Palaeontologists to take closer look at dinosaur footprints

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TWO leading palaeontologists will be flown in from North America to examine the dinosaur footprints found at the site of the proposed Browse Basin gas hub near Broome. 

Dinosaur footprints at Gantheaume Point near Broome in WA, which are exposed at low tide [Credit: PerthNow]

The ancient footprints run along part of the Dampier Peninsula and have been found on the tidal flats at James Price Point, the location earmarked for Woodside’s $30 billion natural gas project. 

The area is now heritage listed, but the new status may not halt development.  

Dr Martin Lockley, a geology professor from the University of Colorado in Denver, and Richard McCrea, a curator at the Peace Region Palaeontology Research Centre in Canada, will travel to the Kimberley to study the dinosaur footprints and provide more information on their importance. 

Department of State Development deputy director Nicky Cusworth said the palaeontologists both had expertise in dinosaur footprints and track-ways.  

“We hope the new survey improves our understanding of the dinosaur footprint issues and the best approach to managing, and minimising, the impact of the precinct on valuable fossil records,” Ms Cusworth said.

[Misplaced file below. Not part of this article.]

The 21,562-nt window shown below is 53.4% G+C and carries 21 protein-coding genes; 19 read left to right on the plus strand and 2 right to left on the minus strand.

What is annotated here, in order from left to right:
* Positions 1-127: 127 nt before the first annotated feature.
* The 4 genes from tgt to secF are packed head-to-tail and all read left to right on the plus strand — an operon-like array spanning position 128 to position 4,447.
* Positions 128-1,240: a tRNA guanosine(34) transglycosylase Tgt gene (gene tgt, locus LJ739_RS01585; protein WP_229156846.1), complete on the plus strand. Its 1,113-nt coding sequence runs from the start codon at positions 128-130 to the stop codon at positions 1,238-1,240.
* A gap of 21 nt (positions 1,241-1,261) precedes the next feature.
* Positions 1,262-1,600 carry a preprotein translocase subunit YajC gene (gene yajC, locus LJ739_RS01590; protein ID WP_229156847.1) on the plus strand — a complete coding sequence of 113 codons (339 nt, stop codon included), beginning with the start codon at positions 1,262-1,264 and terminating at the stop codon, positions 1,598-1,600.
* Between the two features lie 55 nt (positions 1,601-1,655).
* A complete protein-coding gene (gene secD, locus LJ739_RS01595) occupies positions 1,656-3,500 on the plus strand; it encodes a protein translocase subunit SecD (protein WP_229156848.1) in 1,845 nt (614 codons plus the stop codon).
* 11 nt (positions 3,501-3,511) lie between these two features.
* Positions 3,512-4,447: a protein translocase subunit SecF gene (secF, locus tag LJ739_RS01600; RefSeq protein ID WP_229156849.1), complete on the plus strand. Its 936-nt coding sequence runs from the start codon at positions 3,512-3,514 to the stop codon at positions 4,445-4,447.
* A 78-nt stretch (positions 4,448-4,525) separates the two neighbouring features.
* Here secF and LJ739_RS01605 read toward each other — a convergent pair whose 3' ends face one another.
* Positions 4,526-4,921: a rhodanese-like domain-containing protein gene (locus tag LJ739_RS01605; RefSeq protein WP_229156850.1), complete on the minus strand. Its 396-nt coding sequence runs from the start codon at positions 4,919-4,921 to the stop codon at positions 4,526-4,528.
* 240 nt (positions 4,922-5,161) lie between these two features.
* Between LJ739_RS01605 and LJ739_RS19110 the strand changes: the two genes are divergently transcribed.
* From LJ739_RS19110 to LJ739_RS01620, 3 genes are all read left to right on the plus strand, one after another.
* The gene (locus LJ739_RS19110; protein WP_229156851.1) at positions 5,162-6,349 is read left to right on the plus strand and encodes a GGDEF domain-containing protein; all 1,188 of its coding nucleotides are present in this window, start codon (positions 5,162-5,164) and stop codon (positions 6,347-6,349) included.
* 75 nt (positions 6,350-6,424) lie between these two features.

“The study has been organised in response to issues raised in the public comment period for the Strategic Assessment Review, and a request from the Environmental Protection Authority for more information.” 

The palaeontologists will survey the coastal sandstone platform about two kilometres south of James Price Point later this month, as well as James Price Point and other locations on the Dampier Peninsula. 

Their report will be peer-reviewed and published. 

The Kimberley Land Council has been invited to provide traditional owner representatives, an archaeologist and an anthropologist to help with the project and advise on cultural aspects. 

Source: news com au [September 15, 2011]

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